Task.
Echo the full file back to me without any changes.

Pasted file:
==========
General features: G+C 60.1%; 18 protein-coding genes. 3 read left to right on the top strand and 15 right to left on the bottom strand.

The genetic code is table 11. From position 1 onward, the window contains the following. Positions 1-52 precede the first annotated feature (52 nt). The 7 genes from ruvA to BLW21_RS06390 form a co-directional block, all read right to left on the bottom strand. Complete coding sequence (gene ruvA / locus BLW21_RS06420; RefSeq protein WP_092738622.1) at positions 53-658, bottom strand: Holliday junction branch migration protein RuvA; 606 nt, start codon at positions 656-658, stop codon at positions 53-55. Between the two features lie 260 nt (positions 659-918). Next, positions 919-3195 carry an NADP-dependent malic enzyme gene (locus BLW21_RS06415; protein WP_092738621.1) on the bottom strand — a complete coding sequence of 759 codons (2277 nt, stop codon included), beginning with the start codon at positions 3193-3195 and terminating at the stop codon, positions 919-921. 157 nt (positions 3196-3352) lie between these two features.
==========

General features: G+C 60.1%; 18 protein-coding genes. 3 read left to right on the top strand and 15 right to left on the bottom strand.

The genetic code is table 11. From position 1 onward, the window contains the following. Positions 1-52 precede the first annotated feature (52 nt). The 7 genes from ruvA to BLW21_RS06390 form a co-directional block, all read right to left on the bottom strand. Complete coding sequence (gene ruvA / locus BLW21_RS06420; RefSeq protein WP_092738622.1) at positions 53-658, bottom strand: Holliday junction branch migration protein RuvA; 606 nt, start codon at positions 656-658, stop codon at positions 53-55. Between the two features lie 260 nt (positions 659-918). Next, positions 919-3195 carry an NADP-dependent malic enzyme gene (locus BLW21_RS06415; protein WP_092738621.1) on the bottom strand — a complete coding sequence of 759 codons (2277 nt, stop codon included), beginning with the start codon at positions 3193-3195 and terminating at the stop codon, positions 919-921. 157 nt (positions 3196-3352) lie between these two features.